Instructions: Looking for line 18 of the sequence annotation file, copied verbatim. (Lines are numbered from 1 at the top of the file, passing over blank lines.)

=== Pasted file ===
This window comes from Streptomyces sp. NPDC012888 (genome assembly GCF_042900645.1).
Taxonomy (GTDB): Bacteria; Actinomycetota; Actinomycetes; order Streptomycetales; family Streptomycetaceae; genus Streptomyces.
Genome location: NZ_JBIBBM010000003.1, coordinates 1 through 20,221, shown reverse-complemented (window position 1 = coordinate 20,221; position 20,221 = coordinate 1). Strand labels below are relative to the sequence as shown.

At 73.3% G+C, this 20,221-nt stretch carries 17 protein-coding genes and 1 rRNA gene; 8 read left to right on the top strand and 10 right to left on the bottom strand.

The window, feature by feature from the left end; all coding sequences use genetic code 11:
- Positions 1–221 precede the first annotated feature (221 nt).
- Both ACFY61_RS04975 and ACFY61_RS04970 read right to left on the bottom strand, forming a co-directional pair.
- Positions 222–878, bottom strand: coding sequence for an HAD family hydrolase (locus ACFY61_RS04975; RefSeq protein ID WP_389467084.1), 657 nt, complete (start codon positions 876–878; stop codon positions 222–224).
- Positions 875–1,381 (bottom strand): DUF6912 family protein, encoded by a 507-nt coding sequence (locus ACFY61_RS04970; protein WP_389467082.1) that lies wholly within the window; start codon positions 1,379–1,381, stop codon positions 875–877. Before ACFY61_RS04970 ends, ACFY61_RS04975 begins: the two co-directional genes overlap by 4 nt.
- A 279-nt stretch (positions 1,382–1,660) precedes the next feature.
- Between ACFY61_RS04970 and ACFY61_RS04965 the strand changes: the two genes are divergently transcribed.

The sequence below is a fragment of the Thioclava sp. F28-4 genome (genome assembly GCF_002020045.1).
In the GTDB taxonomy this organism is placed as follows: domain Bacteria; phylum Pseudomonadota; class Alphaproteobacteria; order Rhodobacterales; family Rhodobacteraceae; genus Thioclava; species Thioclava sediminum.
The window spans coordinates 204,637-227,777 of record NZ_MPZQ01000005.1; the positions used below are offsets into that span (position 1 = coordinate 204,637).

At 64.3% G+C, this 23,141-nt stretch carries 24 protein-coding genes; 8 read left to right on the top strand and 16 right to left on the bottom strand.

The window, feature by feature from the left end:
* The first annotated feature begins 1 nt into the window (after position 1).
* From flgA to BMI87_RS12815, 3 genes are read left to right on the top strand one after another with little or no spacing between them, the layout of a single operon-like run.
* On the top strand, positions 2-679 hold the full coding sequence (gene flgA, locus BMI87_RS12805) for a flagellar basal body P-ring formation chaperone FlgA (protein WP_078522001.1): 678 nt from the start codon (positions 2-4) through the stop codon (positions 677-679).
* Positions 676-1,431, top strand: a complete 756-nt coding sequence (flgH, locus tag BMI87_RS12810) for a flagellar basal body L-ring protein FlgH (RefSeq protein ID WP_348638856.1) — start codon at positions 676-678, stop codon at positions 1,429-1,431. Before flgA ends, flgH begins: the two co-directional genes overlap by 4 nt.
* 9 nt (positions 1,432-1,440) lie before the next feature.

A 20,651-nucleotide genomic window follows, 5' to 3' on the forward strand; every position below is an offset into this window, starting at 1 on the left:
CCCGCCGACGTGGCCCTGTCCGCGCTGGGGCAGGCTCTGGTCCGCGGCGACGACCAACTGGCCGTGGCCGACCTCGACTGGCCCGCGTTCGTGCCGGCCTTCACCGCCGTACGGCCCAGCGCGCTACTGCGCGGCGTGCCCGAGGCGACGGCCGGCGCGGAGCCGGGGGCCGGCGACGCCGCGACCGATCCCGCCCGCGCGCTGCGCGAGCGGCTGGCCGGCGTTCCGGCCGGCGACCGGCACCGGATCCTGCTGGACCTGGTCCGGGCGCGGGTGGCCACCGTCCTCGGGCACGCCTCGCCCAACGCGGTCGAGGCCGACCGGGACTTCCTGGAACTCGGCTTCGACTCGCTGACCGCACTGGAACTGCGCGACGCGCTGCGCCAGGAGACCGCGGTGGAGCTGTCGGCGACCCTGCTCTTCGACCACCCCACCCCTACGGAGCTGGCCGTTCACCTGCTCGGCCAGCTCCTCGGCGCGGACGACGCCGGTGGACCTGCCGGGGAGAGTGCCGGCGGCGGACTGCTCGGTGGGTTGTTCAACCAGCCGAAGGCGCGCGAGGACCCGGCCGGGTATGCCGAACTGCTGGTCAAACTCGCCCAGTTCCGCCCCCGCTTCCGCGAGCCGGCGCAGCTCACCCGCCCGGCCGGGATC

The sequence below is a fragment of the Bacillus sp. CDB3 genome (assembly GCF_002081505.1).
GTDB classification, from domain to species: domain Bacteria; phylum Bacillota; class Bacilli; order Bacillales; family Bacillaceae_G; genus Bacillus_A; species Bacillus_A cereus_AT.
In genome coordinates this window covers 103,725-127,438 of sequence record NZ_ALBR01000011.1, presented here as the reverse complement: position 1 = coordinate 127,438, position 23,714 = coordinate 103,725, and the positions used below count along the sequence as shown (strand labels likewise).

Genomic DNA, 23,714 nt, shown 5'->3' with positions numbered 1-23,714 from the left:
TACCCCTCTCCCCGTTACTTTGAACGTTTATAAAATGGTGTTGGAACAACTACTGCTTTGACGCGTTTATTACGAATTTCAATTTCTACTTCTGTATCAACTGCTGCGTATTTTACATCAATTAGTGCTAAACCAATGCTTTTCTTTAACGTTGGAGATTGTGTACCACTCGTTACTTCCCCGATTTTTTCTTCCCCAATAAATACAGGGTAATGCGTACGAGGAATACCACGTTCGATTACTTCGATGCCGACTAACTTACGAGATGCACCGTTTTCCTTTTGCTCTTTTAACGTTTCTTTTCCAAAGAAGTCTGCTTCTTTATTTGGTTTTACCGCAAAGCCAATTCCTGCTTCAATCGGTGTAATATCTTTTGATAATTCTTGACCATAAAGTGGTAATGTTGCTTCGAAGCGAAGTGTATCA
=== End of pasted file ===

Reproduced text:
* From flgA to BMI87_RS12815, 3 genes are read left to right on the top strand one after another with little or no spacing between them, the layout of a single operon-like run.